CCF 3D Reference Object Library
The CCF 3D Reference Object Library provides anatomically correct reference organs. The organs are developed by a specialist in 3D medical illustration and approved by organ experts.
Initially, reference objects are created using data from the Visible Human male and female datasets provided by the National Library of Medicine. The male dataset comprises 1,871 cross-sections at 1mm intervals for both CT and anatomical images at a resolution of 4,096 pixels by 2,700 pixels. The female data set has the same characteristics as the Visible Human Male but axial anatomical images were obtained at 0.33 mm intervals resulting in 5,189 cross-section anatomical images. The male was white, 180.3 cm (71 inch) tall, 199-pound and was 38 years old. The female was white, 171.2 cm (67.4 inch) tall, obese, and 59 years old.
On March 12, 2021, a total of 11 reference organs became available in GLB format. Each organ can be viewed and explored using free web browsers such as Babylon.js. Screenshots and major properties of the nested reference organ objects are given in the table below.
For selected organs, 3D extraction site objects are provided. Some extraction sites resemble geometric objects (e.g., cuboids for heart) while others take the shape of one or more whole or partial anatomical structures (e.g., in spleen). The 3D extraction sites do not restrict registration to specific regions, instead they provide “expert defined landmarks” to help guide tissue registration. The extraction site objects are also used for automatic semantic annotation of tissue samples via collision detection during registration.
Standard Operating Procedures (SOP)
- SOP:3D Reference Object Approval
- SOP: Using 3D Reference Objects
- SOP: Using the CCF Registration User Interface
HuBMAP data are supplied with no warranties, expressed or implied, including without limitation, any warranty of merchantability or fitness for a particular purpose or non-infringement. No warranty with respect to the HuBMAP infrastructure is provided, including without limitation, any uptime warranty. The Parties make no representations that the use of the data will not infringe any patent or proprietary rights of third parties.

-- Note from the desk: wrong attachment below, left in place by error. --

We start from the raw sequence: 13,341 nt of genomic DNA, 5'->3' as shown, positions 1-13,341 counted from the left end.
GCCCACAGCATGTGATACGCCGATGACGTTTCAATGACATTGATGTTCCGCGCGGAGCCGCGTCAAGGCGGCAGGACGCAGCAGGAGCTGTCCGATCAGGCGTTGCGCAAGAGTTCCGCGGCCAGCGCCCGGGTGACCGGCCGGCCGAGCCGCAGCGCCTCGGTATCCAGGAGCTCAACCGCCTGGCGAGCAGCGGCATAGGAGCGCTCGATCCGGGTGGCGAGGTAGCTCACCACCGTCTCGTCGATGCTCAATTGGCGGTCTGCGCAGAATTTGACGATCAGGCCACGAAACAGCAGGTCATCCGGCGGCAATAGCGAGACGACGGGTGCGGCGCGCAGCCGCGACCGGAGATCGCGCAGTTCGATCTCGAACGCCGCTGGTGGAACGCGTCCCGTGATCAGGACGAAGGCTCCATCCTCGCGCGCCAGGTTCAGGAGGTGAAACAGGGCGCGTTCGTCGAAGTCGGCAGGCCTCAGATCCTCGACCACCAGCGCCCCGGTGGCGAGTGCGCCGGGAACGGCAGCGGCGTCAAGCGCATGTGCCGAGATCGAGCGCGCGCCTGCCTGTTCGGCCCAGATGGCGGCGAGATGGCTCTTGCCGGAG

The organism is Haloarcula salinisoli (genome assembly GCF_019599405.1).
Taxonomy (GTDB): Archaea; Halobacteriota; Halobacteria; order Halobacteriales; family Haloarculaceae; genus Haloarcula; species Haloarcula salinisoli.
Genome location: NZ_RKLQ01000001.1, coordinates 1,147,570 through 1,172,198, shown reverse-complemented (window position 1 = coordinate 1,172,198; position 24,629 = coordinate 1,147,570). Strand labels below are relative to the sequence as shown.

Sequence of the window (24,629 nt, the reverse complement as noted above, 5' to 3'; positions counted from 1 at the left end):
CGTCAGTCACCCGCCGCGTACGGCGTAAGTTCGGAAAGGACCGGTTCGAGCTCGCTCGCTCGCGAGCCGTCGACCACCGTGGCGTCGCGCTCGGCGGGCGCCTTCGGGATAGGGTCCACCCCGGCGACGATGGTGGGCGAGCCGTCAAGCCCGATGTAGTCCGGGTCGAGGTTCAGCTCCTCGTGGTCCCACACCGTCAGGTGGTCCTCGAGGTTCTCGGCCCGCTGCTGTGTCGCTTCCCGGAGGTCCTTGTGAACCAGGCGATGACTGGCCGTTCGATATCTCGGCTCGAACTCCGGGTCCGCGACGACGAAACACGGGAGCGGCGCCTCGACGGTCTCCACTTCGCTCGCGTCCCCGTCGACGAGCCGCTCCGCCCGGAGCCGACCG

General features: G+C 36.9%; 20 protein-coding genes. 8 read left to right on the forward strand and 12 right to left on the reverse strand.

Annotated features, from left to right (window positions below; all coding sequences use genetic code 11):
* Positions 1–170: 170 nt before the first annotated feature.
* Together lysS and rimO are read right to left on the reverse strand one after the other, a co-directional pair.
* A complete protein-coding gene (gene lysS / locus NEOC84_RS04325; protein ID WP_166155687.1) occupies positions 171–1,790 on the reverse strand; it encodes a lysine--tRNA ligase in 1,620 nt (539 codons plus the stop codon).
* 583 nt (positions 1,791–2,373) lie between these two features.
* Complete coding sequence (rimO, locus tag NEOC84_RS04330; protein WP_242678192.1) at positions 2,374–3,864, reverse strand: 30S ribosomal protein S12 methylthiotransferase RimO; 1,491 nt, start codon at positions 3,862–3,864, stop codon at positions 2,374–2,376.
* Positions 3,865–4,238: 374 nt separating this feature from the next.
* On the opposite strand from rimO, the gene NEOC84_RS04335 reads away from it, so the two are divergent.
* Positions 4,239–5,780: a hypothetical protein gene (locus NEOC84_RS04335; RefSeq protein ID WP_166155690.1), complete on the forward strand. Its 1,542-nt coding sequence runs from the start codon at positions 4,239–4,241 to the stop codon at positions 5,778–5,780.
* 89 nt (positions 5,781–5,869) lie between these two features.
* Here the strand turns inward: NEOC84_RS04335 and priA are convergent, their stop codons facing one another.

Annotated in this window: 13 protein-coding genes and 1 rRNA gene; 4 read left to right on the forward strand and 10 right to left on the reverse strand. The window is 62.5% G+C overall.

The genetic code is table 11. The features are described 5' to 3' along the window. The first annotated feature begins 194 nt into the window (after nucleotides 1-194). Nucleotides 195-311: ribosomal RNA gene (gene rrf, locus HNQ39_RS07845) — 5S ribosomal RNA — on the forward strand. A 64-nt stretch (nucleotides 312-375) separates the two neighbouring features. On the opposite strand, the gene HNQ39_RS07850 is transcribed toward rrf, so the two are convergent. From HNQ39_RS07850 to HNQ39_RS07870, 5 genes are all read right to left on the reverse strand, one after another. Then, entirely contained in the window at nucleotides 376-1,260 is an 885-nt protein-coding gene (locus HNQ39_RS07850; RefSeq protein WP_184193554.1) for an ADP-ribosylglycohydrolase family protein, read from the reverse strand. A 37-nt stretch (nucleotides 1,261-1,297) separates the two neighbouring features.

All CCF 3D reference objects are released under Attribution 4.0 International (CC BY 4.0).
If you use the data files v1.0 release, please cite this effort as follows:
Browne, K., Cross, L. E., Herr II, B. W., Record, L, Quardokus, E, Bueckle, A., Börner, K. (2021). HuBMAP CCF 3D Reference Object Library. https://hubmapconsortium.github.io/ccf/pages/ccf-3d-reference-library.html. Accessed on March 12, 2021.
If you use the data files v1.1 release, please cite this effort as follows:
Browne, K., Cross, L. E., Herr II, B. W., Record, L, Quardokus, E, Bueckle, A., Börner, K. (2021). HuBMAP CCF 3D Reference Object Library. https://hubmapconsortium.github.io/ccf/pages/ccf-3d-reference-library.html. Accessed on December 1, 2021.
Download v1.1 organs in GLB and FBX format.
Download v1.0 organs in GLB and FBX format.
Download v1.1 extraction sites for female in GLB and FBX format.
Download v1.0 extraction sites for female in GLB and FBX format.
Download v1.1 extraction sites for male in GLB and FBX format.
Download v1.0 extraction sites for male in GLB and FBX format.
The 3D Models were created by Kristen Browne for the 3D Printing and Biovisualization program operated by OCICB, NIAID. This research has been funded in part by the NIH Common Fund through the Office of Strategic Coordination/Office of the NIH Director under award OT2OD026671, by the NIDDK Kidney Precision Medicine Project grant U2CDK114886, and NIAID under BCBB Support Services Contract HHSN316201300006W/HHSN27200002 to MSC, Inc; U.S.
The male colon is from a white 55-year-old and was provided by Arie Kaufman, Stony Brook University.
The brain is from a 34‐year‐old female donor and was published by the Allen Human Reference Atlas–3D, 2020. Jim Gee, University of Pennsylvania converted the NII file into GLB. Amy Bernard, Allen Institute assisted in mapping the 141 anatomical structures to the brain ASCT+B table.
- Börner, Katy, Sarah A. Teichmann, Ellen M. Quardokus, James C. Gee, Kristen Browne, David Osumi-Sutherland, Bruce W. Herr, et al. 2021. “Anatomical Structures, Cell Types and Biomarkers of the Human Reference Atlas.” Nature Cell Biology 23 (11): 1117–28. https://doi.org/10.1038/s41556-021-00788-6.
- Ding, Song-Lin, Joshua J. Royall, Susan M. Sunkin, Lydia Ng, Benjamin A. C. Facer, Phil Lesnar, Angie Guillozet-Bongaarts, Bergen McMurray, Aaron Szafer, Tim A. Dolbeare, Allison Stevens, Lee Tirrell, Thomas Benner, Shiella Caldejon, Rachel A. Dalley, Nick Dee, Christopher Lau, Julie Nyhus, Melissa Reding, Zackery L. Riley, David Sandman, Elaine Shen, Andre van der Kouwe, Ani Varjabedian, Michelle Wright, Lilla Zöllei, Chinh Dang, James A. Knowles, Christof Koch, John W. Phillips, Nenad Sestan, Paul Wohnoutka, H. Ronald Zielke, John G. Hohrmann, Allan R. Jones, Amy Bernard, Michael J. Hawrylycz, Patrick R. Hof, Bruce Fischl, and Ed S. Lein. 2016. "Comprehensive Cellular‐Resolution Atlas of the Adult Human Brain." Journal of Comparative Neurology 524 (16): 3127–348. doi:10.1002/cne.24080.
- Ding, Song-Lin, Joshua J. Royall, Susan M. Sunkin, Benjamin A.C. Facer, Phil Lesnar, Amy Bernard, Lydia Ng, and Ed S. Lein. 2020. Allen Human Reference Atlas – 3D, 2020. RRID:SCR_017764, version 1.0.0.
- U.S. National Library of Medicine. 2021. Visible Human Project Data.
December 3, 2021